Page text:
UKIBC study reveals top barriers to deeper UK-India HE collaboration
The United Kingdom’s immigration policy and India’s higher education policy have been found to be the top barriers toward establishing deeper UK-India HE collaboration, a UKIBC study has found.
A report published by the UK-India Business Council (UKIBC) titled Higher Education Collaboration: Future-proofing the UK India Partnership has looked at the benefits that UK Higher Education Institutes (HEIs) gain from India and the barriers that are currently in the way of deeper collaboration.
The report draws from an initial survey of 67 higher education institutions across the UK.
The survey revealed that the joint top barriers were India’s HE Policy (24%) and UK Immigration Policy (24%). Beyond that Market Barriers (12%), Indian Bureaucracy (9%), Economic barriers (8%), Mutual Recognition (5%), Internal Uni Barriers (5%) and Institution Biases (4%) were reported as limiting access.
UK universities responding to the survey felt strongly that Government Policy needs reform in the UK as well as India as immigration policies and mutual recognition were the common issues cited.
UK PSW relaunch a critical development in UK-India collaboration
One key issue that arose in the survey was the need for the UK to reinstate the two-year post-study work visa (PSW) period. In September this year, Global Education Times (GET News) reported that the UK post-study work visa was to be relaunched.
Speaking to Global Education Times, Tara Panjwani, Associate Director (Higher Education) at UKIBC, said:
“The UKIBC has consistently advocated for the reinstatement of the PSW to 2 years through events and submissions to the UK Government and are delighted that our efforts have contributed to the reintroduction.
“Not only will it increase the competitiveness of the UK’s education offer on the world-stage, but it will encourage many more of the best Indian students to come to UK universities, enabling them to obtain a world-class education and thus improving their job prospects.
“In addition, Indian businesses consistently highlight the need for improved access to working visas for Indian nationals – including students – as a key barrier to UK-India trade and investment.”
Mutual Recognition Agreement ‘most important reform priority’
As well as looking at barriers, the study also considered what priorities UK universities had. The top three issues cited were: more student recruitment, greater research collaborations, and cementing institutional partnerships.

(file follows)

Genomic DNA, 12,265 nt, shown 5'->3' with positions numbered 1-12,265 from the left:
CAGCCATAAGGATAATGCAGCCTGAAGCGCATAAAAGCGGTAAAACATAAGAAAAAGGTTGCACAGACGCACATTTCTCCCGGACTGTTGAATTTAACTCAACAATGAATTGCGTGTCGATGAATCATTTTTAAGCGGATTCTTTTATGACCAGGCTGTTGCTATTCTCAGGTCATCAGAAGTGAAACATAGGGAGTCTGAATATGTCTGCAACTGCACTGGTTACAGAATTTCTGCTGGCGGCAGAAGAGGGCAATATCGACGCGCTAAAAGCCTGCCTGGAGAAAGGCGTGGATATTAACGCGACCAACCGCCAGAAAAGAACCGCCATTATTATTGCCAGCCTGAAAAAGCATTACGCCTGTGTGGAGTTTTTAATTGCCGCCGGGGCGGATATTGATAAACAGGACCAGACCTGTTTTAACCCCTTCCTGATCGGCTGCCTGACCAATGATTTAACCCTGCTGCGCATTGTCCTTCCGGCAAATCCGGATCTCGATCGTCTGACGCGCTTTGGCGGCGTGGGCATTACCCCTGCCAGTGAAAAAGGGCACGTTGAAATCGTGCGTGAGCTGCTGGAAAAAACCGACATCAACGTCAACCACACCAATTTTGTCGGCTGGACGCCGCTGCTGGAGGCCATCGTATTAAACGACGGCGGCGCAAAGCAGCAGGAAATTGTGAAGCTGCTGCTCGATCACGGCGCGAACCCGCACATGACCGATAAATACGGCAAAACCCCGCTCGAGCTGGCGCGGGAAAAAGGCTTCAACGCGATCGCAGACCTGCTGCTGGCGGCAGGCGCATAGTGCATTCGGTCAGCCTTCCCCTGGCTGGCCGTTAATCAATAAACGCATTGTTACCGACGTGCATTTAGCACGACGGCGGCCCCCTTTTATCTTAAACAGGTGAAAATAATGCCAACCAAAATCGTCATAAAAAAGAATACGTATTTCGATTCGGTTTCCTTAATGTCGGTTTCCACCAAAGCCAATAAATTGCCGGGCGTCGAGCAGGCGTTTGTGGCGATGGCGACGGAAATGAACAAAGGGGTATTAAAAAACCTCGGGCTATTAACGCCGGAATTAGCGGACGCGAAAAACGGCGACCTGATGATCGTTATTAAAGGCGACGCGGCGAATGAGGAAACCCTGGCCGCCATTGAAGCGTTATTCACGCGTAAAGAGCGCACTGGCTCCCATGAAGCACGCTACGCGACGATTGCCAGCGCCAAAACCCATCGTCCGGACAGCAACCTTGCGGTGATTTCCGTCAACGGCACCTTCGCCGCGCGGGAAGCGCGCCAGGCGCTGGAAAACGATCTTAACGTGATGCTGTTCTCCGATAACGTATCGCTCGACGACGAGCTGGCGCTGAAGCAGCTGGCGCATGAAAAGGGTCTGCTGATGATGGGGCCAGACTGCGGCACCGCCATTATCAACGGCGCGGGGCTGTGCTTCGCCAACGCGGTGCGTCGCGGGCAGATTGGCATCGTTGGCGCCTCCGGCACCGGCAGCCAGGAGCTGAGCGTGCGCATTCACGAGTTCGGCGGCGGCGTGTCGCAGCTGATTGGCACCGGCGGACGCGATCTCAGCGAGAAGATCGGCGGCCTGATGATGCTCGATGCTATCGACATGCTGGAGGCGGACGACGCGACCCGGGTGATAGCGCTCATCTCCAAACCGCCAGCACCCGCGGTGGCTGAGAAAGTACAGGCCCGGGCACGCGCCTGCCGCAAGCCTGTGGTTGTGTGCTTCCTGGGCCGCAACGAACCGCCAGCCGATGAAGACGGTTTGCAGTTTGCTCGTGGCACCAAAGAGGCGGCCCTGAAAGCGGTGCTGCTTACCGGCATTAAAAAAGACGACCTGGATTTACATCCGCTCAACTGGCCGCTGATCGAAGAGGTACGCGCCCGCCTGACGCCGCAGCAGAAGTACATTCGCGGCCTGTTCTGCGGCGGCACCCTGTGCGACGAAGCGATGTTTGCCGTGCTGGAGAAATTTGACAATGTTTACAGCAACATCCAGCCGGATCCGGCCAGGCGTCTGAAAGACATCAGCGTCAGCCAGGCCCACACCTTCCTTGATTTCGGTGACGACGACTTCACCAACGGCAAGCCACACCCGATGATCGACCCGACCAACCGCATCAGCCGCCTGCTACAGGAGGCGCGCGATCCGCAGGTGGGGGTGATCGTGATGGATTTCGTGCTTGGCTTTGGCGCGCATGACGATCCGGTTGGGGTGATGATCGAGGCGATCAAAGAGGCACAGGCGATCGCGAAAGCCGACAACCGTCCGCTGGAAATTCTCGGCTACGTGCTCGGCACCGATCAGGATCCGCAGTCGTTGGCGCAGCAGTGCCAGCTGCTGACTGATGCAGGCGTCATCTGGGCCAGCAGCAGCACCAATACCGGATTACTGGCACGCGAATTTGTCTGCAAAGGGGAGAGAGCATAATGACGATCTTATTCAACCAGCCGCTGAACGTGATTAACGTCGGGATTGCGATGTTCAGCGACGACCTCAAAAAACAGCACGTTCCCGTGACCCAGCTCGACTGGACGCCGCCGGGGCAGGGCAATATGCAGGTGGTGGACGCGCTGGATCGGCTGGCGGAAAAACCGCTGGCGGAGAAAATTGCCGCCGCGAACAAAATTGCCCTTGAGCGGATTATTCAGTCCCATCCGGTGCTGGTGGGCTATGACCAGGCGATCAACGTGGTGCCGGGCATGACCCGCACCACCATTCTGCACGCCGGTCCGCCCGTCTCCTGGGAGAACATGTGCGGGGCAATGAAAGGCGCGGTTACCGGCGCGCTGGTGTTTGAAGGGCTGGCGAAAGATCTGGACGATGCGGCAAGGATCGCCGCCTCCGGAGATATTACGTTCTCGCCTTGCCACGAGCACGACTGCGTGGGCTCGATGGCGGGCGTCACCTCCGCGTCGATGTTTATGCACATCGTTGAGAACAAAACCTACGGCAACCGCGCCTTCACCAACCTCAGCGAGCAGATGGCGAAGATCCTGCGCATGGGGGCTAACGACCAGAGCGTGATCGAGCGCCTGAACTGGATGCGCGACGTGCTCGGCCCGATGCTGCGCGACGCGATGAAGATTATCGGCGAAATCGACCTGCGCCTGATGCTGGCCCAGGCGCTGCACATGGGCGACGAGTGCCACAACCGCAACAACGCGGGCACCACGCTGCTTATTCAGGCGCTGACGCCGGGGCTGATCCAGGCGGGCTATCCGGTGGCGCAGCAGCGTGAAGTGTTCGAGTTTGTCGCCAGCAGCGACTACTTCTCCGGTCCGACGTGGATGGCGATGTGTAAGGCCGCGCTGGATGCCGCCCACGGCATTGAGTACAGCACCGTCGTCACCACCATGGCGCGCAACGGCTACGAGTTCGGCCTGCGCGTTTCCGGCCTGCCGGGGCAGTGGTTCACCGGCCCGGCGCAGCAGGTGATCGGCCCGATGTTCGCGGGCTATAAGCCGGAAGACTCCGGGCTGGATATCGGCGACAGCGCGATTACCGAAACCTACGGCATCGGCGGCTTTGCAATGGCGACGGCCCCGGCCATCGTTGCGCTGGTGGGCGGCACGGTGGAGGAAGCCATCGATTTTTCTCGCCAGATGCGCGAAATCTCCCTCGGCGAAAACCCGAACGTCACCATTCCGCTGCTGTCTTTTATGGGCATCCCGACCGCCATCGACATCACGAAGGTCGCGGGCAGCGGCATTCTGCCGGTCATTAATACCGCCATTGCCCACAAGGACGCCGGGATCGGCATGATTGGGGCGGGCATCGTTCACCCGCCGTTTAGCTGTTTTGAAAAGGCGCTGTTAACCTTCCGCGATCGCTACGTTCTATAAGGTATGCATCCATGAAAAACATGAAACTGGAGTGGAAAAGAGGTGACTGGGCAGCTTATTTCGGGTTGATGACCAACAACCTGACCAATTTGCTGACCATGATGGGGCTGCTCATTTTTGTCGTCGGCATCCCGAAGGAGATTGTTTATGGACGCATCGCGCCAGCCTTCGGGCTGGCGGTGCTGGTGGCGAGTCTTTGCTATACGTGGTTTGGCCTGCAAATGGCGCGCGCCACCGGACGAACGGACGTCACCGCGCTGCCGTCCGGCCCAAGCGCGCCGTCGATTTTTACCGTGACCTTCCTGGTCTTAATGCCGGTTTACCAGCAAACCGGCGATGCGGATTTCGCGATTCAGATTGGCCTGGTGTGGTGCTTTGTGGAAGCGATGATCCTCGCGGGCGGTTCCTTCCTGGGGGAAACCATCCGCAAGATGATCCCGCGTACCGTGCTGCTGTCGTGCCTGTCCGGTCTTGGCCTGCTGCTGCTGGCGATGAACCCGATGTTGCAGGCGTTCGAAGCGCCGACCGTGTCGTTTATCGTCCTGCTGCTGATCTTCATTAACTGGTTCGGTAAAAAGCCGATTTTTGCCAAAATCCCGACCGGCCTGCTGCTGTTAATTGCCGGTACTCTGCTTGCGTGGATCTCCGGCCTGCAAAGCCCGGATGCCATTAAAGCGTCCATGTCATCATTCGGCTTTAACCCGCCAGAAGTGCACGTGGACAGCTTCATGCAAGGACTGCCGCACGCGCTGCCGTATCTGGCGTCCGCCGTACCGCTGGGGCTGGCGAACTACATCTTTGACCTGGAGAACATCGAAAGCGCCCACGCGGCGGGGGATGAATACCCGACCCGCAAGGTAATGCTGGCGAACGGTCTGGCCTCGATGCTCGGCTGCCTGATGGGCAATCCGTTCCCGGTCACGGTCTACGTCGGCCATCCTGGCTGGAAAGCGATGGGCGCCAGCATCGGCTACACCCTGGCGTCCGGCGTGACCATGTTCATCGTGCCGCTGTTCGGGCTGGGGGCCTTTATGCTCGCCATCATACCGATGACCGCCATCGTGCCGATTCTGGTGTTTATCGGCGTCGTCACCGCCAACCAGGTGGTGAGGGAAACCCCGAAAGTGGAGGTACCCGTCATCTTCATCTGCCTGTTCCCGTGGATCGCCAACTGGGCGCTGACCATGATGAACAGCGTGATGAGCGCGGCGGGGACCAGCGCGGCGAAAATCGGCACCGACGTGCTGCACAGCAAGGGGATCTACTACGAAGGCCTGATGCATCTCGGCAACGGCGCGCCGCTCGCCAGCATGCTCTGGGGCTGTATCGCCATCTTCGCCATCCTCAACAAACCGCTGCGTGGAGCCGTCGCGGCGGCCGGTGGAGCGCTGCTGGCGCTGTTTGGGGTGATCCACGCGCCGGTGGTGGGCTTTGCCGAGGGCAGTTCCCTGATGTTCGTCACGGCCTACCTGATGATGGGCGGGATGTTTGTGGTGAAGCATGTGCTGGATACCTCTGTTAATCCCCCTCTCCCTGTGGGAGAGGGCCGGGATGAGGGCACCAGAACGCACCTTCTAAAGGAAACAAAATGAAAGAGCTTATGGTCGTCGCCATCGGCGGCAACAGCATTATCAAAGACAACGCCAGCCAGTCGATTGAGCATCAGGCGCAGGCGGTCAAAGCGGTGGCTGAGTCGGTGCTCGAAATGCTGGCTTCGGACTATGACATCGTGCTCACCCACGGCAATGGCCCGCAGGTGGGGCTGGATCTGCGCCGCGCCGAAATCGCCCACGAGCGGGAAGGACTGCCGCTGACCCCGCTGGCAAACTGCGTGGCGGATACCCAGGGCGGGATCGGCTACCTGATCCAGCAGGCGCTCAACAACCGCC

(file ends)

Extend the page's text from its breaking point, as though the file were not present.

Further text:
Beyond these, one common thread that came out of the survey was that most of the universities are indeed for a Mutual Recognition Agreement.
Mutual recognition would directly support two of the three aforementioned priorities for universities: student recruitment and institutional partnerships. It would also indirectly support the third – greater research collaborations – by opening more doors.
Panjwani added: “Our report found that the single most important reform priority for universities is a UK-India Mutual Recognition Agreement.
“This would directly support student recruitment and institutional partnerships – two priority areas for universities and business schools – and indirectly support a third – greater research collaborations.
“Building mutually effective higher education collaboration between the UK and India is one of the most important steps that can be taken by both Governments to future proof the UK-India partnership as it will improve the skills-base, investment and trade flows, and generate more jobs and prosperity in both countries.”
India’s Draft New Education Policy features significantly the notion of mutual recognition of qualifications. The Policy also cites greater research collaborations and more high-quality international partnerships as its key focus areas.
The survey directly asked respondents which aspect of UK and Indian educations policy reform is most important, to which almost 70% of all UK universities and business schools stated that a mutual recognition agreement should be a priority for both Governments during their bilateral dialogues.
Hari is the Managing Editor of Global Education Times. Hari has clocked nearly a decade working as a communications professional with a focus on the education sector. He has also had stints in journalism and advertising in a career which has seen him live, study, and work, in three countries.
You can reach him at: firstname.lastname@example.org